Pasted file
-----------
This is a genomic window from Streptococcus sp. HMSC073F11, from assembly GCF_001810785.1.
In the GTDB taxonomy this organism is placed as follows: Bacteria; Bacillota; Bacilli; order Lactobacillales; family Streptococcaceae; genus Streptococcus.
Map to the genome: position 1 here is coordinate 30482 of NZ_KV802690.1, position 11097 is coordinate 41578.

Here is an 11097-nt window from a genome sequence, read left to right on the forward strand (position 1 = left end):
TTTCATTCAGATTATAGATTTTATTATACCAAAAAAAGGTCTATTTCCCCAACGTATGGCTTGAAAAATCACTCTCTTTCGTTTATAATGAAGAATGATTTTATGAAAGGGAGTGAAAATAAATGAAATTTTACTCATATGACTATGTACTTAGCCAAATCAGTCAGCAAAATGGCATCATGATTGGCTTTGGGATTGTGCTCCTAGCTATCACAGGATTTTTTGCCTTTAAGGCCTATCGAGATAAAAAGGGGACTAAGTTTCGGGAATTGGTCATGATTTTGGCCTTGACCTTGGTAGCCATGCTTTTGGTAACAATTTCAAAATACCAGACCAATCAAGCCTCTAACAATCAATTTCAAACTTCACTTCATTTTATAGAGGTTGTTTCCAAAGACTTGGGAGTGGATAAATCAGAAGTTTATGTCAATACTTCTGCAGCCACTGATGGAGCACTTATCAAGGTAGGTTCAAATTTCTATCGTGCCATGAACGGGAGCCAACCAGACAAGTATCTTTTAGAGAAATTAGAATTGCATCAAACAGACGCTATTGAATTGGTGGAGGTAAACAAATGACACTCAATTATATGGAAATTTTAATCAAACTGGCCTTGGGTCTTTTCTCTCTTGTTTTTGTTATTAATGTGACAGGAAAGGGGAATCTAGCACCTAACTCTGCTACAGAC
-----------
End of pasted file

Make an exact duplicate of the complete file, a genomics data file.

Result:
This is a genomic window from Streptococcus sp. HMSC073F11, from assembly GCF_001810785.1.
In the GTDB taxonomy this organism is placed as follows: Bacteria; Bacillota; Bacilli; order Lactobacillales; family Streptococcaceae; genus Streptococcus.
Map to the genome: position 1 here is coordinate 30482 of NZ_KV802690.1, position 11097 is coordinate 41578.

Here is an 11097-nt window from a genome sequence, read left to right on the forward strand (position 1 = left end):
TTTCATTCAGATTATAGATTTTATTATACCAAAAAAAGGTCTATTTCCCCAACGTATGGCTTGAAAAATCACTCTCTTTCGTTTATAATGAAGAATGATTTTATGAAAGGGAGTGAAAATAAATGAAATTTTACTCATATGACTATGTACTTAGCCAAATCAGTCAGCAAAATGGCATCATGATTGGCTTTGGGATTGTGCTCCTAGCTATCACAGGATTTTTTGCCTTTAAGGCCTATCGAGATAAAAAGGGGACTAAGTTTCGGGAATTGGTCATGATTTTGGCCTTGACCTTGGTAGCCATGCTTTTGGTAACAATTTCAAAATACCAGACCAATCAAGCCTCTAACAATCAATTTCAAACTTCACTTCATTTTATAGAGGTTGTTTCCAAAGACTTGGGAGTGGATAAATCAGAAGTTTATGTCAATACTTCTGCAGCCACTGATGGAGCACTTATCAAGGTAGGTTCAAATTTCTATCGTGCCATGAACGGGAGCCAACCAGACAAGTATCTTTTAGAGAAATTAGAATTGCATCAAACAGACGCTATTGAATTGGTGGAGGTAAACAAATGACACTCAATTATATGGAAATTTTAATCAAACTGGCCTTGGGTCTTTTCTCTCTTGTTTTTGTTATTAATGTGACAGGAAAGGGGAATCTAGCACCTAACTCTGCTACAGAC